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Cop cleared of misconduct

An Edmonton officer has been found not guilty of assaulting an Oilersfan while her hands were cuffed behind her back during 2006 Stanley Cupplayoff celebrations.


An Edmonton officer has been found not guilty of assaulting an Oilers fan while her hands were cuffed behind her back during 2006 Stanley Cup playoff celebrations.
Const. Shane Connor was internally charged with discreditable conduct and unlawful or unnecessary use of authority stemming from an arrest he made on June 18, 2006 on Whyte Avenue.
The discreditable conduct charge was withdrawn last month and Connor was cleared of the other charge yesterday as there “was no circumstantial evidence that proved he used unnecessary force” that went above and beyond police policy, read the disciplinary judge yesterday.
“He just wants the matter to be put behind him and he just wants to get back to work,” defence lawyer Alex Pringle told reporters while Connor was standing behind him. Connor did not comment on the case.
“He’s obviously very pleased with the decision,” said Pringle.
Twenty-one witnesses were called, including the Oilers fan, Kristen Wilson, who testified she only had a few drinks before she was arrested by Connor.
According to previous testimony, words were exchanged between the two after Wilson briefly got away from Connor while her hands were bound behind her back.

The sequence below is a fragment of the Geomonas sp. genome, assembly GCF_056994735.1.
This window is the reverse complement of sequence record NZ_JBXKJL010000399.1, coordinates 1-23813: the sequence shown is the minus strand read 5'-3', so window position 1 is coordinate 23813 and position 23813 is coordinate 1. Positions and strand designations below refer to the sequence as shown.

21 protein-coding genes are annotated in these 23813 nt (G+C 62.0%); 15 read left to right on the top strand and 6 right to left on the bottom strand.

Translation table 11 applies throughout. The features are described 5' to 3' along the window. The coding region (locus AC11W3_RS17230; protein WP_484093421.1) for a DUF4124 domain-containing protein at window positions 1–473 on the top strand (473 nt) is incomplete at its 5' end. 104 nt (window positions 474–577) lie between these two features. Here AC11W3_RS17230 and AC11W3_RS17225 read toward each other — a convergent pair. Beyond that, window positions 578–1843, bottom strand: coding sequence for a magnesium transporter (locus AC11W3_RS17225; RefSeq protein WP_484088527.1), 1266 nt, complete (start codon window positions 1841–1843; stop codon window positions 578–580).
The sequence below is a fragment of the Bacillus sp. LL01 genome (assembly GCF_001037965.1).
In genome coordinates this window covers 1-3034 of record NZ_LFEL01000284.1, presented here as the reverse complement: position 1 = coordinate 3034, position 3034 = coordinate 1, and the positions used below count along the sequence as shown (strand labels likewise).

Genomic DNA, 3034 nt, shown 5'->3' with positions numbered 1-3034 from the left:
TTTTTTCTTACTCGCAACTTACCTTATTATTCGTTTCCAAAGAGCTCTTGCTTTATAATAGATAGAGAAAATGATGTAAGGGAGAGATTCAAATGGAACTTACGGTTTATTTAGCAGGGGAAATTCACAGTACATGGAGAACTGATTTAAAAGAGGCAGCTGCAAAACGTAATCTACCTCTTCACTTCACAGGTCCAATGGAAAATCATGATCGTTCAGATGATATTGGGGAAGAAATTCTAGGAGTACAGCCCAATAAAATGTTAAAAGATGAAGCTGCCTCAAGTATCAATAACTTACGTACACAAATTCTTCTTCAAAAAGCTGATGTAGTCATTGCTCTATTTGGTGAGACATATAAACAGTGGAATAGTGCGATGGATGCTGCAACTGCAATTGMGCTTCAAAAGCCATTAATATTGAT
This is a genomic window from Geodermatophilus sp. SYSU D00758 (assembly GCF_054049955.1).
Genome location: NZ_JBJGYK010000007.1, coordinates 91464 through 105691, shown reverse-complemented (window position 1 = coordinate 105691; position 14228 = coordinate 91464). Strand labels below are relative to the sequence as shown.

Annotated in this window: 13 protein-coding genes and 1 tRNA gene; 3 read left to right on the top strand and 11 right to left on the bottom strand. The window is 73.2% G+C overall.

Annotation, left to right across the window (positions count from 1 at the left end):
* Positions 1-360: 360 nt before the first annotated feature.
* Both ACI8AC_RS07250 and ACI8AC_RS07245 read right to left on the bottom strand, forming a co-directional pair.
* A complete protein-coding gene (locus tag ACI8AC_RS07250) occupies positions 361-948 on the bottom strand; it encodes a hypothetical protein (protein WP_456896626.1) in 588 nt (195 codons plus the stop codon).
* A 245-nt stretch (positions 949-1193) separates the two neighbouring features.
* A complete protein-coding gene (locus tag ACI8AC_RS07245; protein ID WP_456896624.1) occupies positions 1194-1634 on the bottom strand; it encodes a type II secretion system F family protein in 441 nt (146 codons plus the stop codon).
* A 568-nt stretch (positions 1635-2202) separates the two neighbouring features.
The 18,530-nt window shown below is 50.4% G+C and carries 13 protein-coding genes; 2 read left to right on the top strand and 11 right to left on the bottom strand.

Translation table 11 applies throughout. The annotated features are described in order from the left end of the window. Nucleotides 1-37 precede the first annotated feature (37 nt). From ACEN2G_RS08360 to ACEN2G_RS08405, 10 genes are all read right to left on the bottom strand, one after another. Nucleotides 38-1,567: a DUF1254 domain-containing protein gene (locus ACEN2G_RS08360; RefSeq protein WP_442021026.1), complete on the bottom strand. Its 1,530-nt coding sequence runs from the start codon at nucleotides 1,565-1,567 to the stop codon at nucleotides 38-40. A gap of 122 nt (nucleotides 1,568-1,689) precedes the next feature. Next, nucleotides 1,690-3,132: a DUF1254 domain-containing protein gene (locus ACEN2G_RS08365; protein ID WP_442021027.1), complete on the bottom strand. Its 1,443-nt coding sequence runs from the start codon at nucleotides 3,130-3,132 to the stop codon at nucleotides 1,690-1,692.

Seconds later, the officer allegedly struck the woman with an open-handed hand-stun before applying a takedown in plain view of Globe and Mail and Edmonton Journal photographers.
Despite Wilson’s testimony about the level of alcohol she consumed, witnesses described her as being a belligerent drunk who was verbally abusive with police.
In his ruling, Halifax-based RCMP assistant Commissioner Ian Atkins says the level of force Connors used was appropriate since Wilson was deemed an active resistor because of her verbal aggressiveness towards police.
Atkins also recommended that the Edmonton Police Service review its use-of-force training policies.
“Standards must be general in nature, but not ambiguous,” read Atkins during his ruling.
Insp. Brad Doucette says the case will make police review all of its training polices.
“This decision speaks for itself,” said Doucette.
Connor has continued to work as a city officer for the last two years.
-jeff.cummings@metronews.ca

 
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